Activism is promoting or directing social, political, economic or enviro1507090_10152203912026358_799285146_nnmental change or status.  This particular situation would be seen as a media activism, which utilizes media for political movements.  Putting specific information on the web allows people who follow the campaign, to maintain easy access.  Spread the Word to End the Word shares other posts that other organizations may post.  This is one way for the word to get around faster.  First, ads and flyers display the name, website, and motto of the campaign so followers can glare at the ad quickly and know what is being advertised.  facebookThe big font and bold lettering help catch the eyes of the people browsing. T-shirts and tank tops are an easy way to advertise as well simply because the message is being displayed in other places and not just the web.  Secondly, videos are a way for people to physically view what this campaign does and how it inspires others to get involved.  Volunteers have posted videos and slideshows of either a relative or friend who is autistic, has downs syndrome, or is physically/mentally handicap.  They then go into detail about their individual stories and how this campaign has affected them and inspired them to be better.  For example, a boy named Jimmy was the first person with downs-syndrome to finish the NYC Marathon.  This particular accomplishment received close to 3,000 “Like”s, 51 comments and 383 shares.  Thirdly, papers and letters are linked to the page.  A girl named Laura wrote an essay about her brother David.  This essay received close to 30,000 “Like”s on facebook, over 3,000 comments and over 19,000 shares.  APThe picture of Laura and her brother is larger than the normal format of a post.  If there is an important message or accomplishment that deserves credit, the creators make an extra effort to advertise that specific story.  Fourth, when athletes like Adrian Peterson and Christian Ponder from the Minnesota Vikings are showing their support along with the cast of Parenthood, their activity is posted on Facebook for advertisement.  Peterson and Ponder have close to 4,000 “Like”s on Facebook and Parenthood received a little over 3,000.  When famous athletes/casts are shown supporting a specific movement this enhances the public’s involvement and make them want to help that cause even more.  Big name stars are role models to the younger generations and when they see their favorite athlete or someone they see on television supporting a charity or campaign that makes them want to make a difference too.  Colleges, athletes, television casts and reality stars all make a huge difference when they are recognized for this type of work.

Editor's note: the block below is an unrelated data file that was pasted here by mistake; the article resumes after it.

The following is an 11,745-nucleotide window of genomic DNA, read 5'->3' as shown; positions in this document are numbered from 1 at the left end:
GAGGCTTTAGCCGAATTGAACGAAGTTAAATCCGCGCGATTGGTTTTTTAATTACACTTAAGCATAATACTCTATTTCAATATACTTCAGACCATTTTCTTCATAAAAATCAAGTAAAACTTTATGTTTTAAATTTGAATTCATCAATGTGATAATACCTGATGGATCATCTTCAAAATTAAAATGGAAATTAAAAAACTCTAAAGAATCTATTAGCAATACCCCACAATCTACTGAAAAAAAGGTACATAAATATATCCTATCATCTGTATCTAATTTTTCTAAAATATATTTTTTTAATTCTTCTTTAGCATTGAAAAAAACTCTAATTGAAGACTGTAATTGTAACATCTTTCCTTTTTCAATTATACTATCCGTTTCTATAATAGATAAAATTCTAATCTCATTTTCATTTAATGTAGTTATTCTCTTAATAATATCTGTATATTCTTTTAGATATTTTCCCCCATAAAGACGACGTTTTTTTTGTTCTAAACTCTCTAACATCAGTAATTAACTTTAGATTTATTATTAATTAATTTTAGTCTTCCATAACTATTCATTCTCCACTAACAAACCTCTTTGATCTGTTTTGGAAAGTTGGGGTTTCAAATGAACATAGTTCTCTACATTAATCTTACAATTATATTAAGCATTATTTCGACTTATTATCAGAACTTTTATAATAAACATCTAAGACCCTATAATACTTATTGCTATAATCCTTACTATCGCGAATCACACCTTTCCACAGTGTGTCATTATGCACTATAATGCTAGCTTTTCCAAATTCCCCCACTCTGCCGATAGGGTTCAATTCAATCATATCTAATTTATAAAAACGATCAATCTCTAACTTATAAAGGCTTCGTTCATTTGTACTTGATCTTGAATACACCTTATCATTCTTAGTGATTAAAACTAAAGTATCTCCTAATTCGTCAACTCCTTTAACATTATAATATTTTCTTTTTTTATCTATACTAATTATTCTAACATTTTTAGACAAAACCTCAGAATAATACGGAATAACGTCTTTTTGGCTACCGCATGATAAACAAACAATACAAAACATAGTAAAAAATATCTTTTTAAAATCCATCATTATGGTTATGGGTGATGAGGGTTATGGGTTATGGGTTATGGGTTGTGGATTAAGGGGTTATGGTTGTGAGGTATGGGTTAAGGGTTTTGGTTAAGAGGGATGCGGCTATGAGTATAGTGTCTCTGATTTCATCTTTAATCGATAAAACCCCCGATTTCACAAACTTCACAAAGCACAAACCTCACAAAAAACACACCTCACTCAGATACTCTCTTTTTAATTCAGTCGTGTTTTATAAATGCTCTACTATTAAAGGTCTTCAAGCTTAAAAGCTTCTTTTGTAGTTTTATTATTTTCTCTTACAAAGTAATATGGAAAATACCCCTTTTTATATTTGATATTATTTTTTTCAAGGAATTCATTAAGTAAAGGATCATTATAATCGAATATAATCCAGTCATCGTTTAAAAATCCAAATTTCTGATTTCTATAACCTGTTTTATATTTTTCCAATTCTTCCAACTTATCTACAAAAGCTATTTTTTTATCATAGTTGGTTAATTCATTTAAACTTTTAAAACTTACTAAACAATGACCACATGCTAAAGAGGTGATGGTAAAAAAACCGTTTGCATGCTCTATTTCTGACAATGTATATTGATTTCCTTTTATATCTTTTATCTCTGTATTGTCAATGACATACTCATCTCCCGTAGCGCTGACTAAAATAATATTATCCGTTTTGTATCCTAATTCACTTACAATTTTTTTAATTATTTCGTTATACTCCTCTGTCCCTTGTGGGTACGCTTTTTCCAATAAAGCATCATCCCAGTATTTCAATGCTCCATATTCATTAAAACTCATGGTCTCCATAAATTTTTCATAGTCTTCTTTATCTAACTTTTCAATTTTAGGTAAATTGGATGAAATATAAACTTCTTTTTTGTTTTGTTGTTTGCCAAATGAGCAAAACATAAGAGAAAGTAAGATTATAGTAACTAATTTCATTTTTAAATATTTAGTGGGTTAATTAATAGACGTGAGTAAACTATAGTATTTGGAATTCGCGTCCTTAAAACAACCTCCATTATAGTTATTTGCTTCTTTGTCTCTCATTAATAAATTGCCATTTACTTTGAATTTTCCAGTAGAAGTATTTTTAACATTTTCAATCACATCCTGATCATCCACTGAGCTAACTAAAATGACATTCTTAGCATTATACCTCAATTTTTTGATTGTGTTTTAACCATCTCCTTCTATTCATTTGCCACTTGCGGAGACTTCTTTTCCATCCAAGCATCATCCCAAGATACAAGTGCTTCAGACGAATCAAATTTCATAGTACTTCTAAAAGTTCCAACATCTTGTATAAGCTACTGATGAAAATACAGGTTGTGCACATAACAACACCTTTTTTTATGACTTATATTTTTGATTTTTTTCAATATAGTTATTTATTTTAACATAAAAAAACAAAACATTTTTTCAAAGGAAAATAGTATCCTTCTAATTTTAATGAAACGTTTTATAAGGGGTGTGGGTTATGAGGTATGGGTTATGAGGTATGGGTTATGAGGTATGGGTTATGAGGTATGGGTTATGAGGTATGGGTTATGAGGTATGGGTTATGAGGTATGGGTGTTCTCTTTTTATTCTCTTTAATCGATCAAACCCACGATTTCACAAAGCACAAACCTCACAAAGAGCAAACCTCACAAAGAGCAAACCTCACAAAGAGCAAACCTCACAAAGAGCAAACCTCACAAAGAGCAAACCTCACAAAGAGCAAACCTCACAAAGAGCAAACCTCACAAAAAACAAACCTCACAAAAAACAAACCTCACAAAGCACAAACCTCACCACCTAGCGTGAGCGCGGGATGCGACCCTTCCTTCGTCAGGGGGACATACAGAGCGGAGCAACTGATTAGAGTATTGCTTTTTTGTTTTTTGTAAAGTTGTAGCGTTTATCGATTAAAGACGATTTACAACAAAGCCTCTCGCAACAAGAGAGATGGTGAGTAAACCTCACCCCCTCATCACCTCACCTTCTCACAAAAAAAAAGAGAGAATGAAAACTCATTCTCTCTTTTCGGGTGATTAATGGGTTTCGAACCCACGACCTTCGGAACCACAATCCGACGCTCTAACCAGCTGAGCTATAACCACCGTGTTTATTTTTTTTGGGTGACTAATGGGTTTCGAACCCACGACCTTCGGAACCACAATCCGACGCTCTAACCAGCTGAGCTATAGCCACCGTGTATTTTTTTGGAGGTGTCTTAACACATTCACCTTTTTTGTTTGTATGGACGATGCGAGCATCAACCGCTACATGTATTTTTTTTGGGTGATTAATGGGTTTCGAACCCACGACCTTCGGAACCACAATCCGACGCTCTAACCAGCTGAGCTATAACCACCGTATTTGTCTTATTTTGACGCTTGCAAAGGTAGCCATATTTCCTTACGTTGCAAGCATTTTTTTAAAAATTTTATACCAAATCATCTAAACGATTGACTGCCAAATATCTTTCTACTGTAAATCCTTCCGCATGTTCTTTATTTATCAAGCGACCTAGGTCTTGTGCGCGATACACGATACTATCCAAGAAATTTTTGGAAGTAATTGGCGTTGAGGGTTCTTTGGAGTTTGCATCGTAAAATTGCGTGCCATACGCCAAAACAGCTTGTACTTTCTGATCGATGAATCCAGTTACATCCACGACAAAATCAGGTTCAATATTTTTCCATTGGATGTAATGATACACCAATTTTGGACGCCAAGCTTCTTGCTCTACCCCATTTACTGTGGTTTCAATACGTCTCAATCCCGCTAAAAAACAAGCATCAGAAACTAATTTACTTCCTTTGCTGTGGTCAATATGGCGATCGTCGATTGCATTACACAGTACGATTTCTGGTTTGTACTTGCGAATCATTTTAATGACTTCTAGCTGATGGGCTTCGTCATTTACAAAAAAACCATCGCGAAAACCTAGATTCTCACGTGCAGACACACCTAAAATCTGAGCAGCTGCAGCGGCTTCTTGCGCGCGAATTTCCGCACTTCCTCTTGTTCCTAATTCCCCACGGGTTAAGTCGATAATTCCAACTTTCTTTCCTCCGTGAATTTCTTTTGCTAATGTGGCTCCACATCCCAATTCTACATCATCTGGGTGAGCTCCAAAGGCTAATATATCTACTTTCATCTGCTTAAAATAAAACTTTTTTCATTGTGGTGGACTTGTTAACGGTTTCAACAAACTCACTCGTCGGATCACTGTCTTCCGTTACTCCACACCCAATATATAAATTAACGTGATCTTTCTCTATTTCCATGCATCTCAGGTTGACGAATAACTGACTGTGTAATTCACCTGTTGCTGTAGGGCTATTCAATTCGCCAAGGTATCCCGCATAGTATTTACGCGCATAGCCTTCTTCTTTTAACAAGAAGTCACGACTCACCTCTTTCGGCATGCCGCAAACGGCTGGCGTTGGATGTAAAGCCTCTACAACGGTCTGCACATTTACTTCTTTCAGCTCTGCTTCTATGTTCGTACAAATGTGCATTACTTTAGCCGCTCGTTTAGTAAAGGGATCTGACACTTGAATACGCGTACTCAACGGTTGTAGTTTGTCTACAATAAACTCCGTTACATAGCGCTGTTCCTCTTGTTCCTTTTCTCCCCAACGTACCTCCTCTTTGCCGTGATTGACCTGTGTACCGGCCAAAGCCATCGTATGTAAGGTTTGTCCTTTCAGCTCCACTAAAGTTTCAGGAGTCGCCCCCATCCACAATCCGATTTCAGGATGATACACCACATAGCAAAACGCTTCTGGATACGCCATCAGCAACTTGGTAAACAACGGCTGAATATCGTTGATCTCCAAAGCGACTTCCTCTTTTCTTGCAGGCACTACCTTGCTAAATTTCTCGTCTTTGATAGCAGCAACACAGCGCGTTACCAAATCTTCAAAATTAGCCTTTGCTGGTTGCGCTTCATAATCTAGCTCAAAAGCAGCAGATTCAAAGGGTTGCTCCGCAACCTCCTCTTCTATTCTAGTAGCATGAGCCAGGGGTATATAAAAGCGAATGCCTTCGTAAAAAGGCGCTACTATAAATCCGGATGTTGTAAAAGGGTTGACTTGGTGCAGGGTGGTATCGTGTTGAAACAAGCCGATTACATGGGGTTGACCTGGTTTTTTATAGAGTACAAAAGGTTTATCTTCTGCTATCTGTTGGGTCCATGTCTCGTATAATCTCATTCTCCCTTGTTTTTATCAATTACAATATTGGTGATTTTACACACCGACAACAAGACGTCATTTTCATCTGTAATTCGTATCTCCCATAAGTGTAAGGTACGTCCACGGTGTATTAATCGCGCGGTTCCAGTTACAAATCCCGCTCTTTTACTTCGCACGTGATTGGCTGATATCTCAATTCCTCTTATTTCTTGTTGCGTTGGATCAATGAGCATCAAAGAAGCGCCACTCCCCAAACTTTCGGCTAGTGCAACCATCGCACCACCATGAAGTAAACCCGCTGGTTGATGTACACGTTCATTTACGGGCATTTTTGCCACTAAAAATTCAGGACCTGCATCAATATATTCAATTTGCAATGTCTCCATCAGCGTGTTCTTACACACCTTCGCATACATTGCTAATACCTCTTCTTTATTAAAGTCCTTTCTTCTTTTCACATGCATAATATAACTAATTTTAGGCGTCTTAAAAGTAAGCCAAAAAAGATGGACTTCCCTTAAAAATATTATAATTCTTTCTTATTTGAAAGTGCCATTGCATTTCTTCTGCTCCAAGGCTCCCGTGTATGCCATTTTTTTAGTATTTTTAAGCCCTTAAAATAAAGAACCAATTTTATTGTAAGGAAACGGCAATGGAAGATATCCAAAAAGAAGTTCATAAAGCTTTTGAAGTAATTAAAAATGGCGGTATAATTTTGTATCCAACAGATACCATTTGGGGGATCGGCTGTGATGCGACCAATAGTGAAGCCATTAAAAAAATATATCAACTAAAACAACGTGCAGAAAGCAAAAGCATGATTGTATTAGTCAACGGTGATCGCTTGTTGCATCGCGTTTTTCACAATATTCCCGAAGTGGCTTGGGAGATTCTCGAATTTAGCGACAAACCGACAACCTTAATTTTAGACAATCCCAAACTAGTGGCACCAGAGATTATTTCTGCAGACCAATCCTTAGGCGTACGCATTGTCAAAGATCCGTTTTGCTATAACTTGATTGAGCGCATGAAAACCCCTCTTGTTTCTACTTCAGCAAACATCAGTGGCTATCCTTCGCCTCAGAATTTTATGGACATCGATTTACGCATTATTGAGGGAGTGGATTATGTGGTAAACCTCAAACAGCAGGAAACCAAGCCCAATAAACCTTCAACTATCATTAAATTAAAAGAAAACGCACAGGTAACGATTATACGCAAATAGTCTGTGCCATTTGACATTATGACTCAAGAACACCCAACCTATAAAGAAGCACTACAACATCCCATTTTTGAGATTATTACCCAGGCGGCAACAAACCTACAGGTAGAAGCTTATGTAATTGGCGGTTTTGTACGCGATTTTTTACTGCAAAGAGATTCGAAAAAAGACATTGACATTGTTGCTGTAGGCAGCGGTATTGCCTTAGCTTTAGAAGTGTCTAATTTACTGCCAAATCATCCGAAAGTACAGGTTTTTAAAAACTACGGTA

Based on the amount of “Like”s, comments and sharing on certain posts, the Facebook page is very effective in getting their message across to the public.  With over 223k “Like”s on the page alone, within the past 5 years, Spread the Word to End the Word is doing their job one day at a time.  The pictures, videos and ads get thousands to look at what this campaign is doing to spread awareness for their message to “Pledge to end the use of the R-word.”  The Internet and social media is a quick and effective way to “Spread the Word.”  The numbers that this page displays is astonishing and helps this great cause reach their overall goals.